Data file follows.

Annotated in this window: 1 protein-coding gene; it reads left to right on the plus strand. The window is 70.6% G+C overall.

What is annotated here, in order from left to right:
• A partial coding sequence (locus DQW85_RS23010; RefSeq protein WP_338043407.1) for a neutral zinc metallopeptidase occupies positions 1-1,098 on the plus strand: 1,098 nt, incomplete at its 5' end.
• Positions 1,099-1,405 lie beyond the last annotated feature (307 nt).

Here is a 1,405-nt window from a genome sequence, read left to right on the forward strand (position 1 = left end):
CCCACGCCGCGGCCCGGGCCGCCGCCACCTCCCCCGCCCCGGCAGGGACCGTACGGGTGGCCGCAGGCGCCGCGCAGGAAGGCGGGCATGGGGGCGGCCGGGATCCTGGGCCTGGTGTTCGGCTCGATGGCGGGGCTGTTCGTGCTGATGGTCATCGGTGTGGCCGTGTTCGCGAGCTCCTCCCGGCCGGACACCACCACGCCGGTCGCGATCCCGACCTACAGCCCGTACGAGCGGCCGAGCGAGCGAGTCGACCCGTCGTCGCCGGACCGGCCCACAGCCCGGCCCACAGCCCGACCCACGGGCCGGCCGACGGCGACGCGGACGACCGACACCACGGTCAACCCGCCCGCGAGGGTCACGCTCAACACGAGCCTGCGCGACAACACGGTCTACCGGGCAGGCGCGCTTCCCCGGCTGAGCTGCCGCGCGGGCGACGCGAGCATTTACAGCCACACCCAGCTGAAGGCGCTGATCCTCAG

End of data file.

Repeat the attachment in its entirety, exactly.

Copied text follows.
Annotated in this window: 1 protein-coding gene; it reads left to right on the plus strand. The window is 70.6% G+C overall.

What is annotated here, in order from left to right:
• A partial coding sequence (locus DQW85_RS23010; RefSeq protein WP_338043407.1) for a neutral zinc metallopeptidase occupies positions 1-1,098 on the plus strand: 1,098 nt, incomplete at its 5' end.
• Positions 1,099-1,405 lie beyond the last annotated feature (307 nt).

Here is a 1,405-nt window from a genome sequence, read left to right on the forward strand (position 1 = left end):
CCCACGCCGCGGCCCGGGCCGCCGCCACCTCCCCCGCCCCGGCAGGGACCGTACGGGTGGCCGCAGGCGCCGCGCAGGAAGGCGGGCATGGGGGCGGCCGGGATCCTGGGCCTGGTGTTCGGCTCGATGGCGGGGCTGTTCGTGCTGATGGTCATCGGTGTGGCCGTGTTCGCGAGCTCCTCCCGGCCGGACACCACCACGCCGGTCGCGATCCCGACCTACAGCCCGTACGAGCGGCCGAGCGAGCGAGTCGACCCGTCGTCGCCGGACCGGCCCACAGCCCGGCCCACAGCCCGACCCACGGGCCGGCCGACGGCGACGCGGACGACCGACACCACGGTCAACCCGCCCGCGAGGGTCACGCTCAACACGAGCCTGCGCGACAACACGGTCTACCGGGCAGGCGCGCTTCCCCGGCTGAGCTGCCGCGCGGGCGACGCGAGCATTTACAGCCACACCCAGCTGAAGGCGCTGATCCTCAG